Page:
- A proposed constitutional reform is underway which would drastically increase President Lungu’s powers ahead of elections in 2021.
- Last year, Lungu successfully ‘arm twisted’ the constitutional court to allow him to run again in 2021 failure to which he said would “plunge the country into chaos.”
- The bill should it be approved by parliament where the ruling Patriotic Front (PF) holds a majority would “make it effectively impossible to remove President Edgar Lungu from office.
Zambia’s President Edgar Lungu is on his way to fill the shoes of the late Robert Mugabe and become a life president if he gets his way.
A proposed constitutional reform is underway which would drastically increase President Lungu’s powers ahead of elections in 2021. Known as bill number 10, the bill is set to be discussed soon by parliament, where the ruling Patriotic Front (PF) holds a majority and hence could easily pave way for Lungu’s to become another ‘big’ African presidents.
Zambian President Edgar Lungu.
If approved, the changes will allow the head of state to nominate judges and ministers, change the electoral layout and take control of central bank monetary policy.
“The bill is the grave digger of Zambia’s democracy and the country’s worst constitutional amendment since the achievement of independence in 1964,” said professor Sishuwa Sishuwa from the University of Zambia, News24 reported.
The bill would “make it effectively impossible to remove President Edgar Lungu from office,” he added.
How it all began
Zambian President Edgar Lungu (R) and his Zimbabwean counterpart Emmerson Dambudzo Mnangagwa.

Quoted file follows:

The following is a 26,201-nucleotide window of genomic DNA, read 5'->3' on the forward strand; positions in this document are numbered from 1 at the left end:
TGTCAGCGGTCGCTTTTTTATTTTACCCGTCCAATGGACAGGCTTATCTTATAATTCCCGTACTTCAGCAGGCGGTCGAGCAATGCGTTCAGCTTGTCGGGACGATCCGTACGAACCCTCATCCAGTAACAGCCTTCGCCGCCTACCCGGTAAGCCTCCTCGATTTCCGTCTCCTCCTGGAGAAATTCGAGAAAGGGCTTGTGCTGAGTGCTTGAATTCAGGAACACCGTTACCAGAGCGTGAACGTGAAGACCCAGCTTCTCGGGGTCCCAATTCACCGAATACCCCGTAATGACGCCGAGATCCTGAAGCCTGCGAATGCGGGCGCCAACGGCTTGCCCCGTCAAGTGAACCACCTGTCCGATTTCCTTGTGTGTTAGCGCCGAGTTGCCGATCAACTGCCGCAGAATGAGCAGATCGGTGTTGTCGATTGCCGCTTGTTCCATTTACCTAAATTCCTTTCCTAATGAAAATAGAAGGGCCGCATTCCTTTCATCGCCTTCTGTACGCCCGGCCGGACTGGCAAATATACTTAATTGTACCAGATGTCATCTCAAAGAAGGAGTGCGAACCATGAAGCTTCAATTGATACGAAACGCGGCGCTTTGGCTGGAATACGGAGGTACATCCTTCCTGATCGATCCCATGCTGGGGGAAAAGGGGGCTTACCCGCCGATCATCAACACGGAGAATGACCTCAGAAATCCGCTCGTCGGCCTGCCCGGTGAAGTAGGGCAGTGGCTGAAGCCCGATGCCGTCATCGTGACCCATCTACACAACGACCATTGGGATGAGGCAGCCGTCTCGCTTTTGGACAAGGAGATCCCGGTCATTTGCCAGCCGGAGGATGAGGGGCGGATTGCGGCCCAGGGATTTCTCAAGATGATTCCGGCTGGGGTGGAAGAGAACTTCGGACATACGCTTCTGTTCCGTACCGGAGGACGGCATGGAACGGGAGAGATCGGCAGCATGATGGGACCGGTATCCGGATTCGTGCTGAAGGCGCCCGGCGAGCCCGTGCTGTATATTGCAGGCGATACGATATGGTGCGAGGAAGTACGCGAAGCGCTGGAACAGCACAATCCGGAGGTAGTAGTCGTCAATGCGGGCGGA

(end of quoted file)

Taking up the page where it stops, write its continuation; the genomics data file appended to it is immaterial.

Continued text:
President Lungu came to power in 2014 following the death of president Michel Sata who died unexpectedly while in office. Lungu then won the presidency in his own right in 2016 in polls marked by clashes between PF supporters and those of the rival United Party for National Development (UPND).
Since then it seems like President Lungu has developed an insatiable appetite for power. Last year, Lungu successfully ‘arm twisted’ the constitutional court to allow him to run again in 2021 failure to which he said would “plunge the country into chaos.”
Absolute Power Corrupts Absolutely
President Xi Jinping held talks with President Edgar Lungu of Zambia at the Great Hall of the People, 2015
The president has since taken an increasingly authoritarian stance against his rivals, critics say.
Hakainde Hichilema, an election runner-up who refused to accept the results, was for instance jailed for four months in 2017 for allegedly refusing to give way to a motorcade transporting Lungu.
Hichilema was held on treason charges, an offence that carries the death penalty. He claims his arrest was “political”.
Last hurdle against President Lungu
Zambia’s President Edgar Lungu speaks at a rally in the capital Lusaka, Zambia January 19, 2015.
The Law Association of Zambia (LAZ) is now determined to stop President Lungu dead in his tracks.
LAZ has sued Lungu, his attorney general Likando Kalaluka and the entire national assembly for attempting to tamper with the constitution.
“This proposed bill is a project to put more power on the executive and disadvantage parliament,” said US-based LAZ member Muna Ndulo.
The government is, however, unfazed by their efforts and says LAZ is wasting its time.
“We know that there are some lawyers whose job is to seek popularity,” spokeswoman Dora Siliya told AFP, adding that “the process is going ahead”.
Edgar Lungu came to power in 2015 to complete President Michael Sata’s five-year tenure after Sata died in October 2014 — two years before completing his term
President Lungu also shows no sign of backing down.
“We braved the storm to deliver the constitution and we mean every word we say,” he told parliament earlier this month.
“Support the current process. If you don’t want to refine it, we will.”